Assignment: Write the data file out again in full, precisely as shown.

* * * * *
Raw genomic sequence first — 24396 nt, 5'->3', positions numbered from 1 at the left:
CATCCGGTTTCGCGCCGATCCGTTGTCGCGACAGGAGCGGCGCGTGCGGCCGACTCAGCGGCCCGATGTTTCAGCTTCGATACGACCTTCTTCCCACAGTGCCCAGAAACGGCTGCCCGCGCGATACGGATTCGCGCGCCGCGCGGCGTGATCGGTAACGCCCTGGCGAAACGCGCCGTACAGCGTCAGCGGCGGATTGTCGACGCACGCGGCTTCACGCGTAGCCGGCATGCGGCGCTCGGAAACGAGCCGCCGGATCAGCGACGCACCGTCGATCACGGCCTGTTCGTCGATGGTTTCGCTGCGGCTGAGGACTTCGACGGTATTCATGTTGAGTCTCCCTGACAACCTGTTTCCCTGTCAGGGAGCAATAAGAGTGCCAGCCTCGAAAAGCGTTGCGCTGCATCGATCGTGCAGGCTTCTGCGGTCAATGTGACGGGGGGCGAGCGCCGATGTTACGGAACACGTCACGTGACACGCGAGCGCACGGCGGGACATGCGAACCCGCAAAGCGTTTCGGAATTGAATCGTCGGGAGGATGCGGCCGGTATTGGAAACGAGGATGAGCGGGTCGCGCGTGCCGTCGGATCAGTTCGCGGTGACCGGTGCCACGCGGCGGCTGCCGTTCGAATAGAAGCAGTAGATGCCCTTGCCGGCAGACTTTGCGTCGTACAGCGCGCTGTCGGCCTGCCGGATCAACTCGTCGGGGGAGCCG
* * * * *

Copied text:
Raw genomic sequence first — 24396 nt, 5'->3', positions numbered from 1 at the left:
CATCCGGTTTCGCGCCGATCCGTTGTCGCGACAGGAGCGGCGCGTGCGGCCGACTCAGCGGCCCGATGTTTCAGCTTCGATACGACCTTCTTCCCACAGTGCCCAGAAACGGCTGCCCGCGCGATACGGATTCGCGCGCCGCGCGGCGTGATCGGTAACGCCCTGGCGAAACGCGCCGTACAGCGTCAGCGGCGGATTGTCGACGCACGCGGCTTCACGCGTAGCCGGCATGCGGCGCTCGGAAACGAGCCGCCGGATCAGCGACGCACCGTCGATCACGGCCTGTTCGTCGATGGTTTCGCTGCGGCTGAGGACTTCGACGGTATTCATGTTGAGTCTCCCTGACAACCTGTTTCCCTGTCAGGGAGCAATAAGAGTGCCAGCCTCGAAAAGCGTTGCGCTGCATCGATCGTGCAGGCTTCTGCGGTCAATGTGACGGGGGGCGAGCGCCGATGTTACGGAACACGTCACGTGACACGCGAGCGCACGGCGGGACATGCGAACCCGCAAAGCGTTTCGGAATTGAATCGTCGGGAGGATGCGGCCGGTATTGGAAACGAGGATGAGCGGGTCGCGCGTGCCGTCGGATCAGTTCGCGGTGACCGGTGCCACGCGGCGGCTGCCGTTCGAATAGAAGCAGTAGATGCCCTTGCCGGCAGACTTTGCGTCGTACAGCGCGCTGTCGGCCTGCCGGATCAACTCGTCGGGGGAGCCG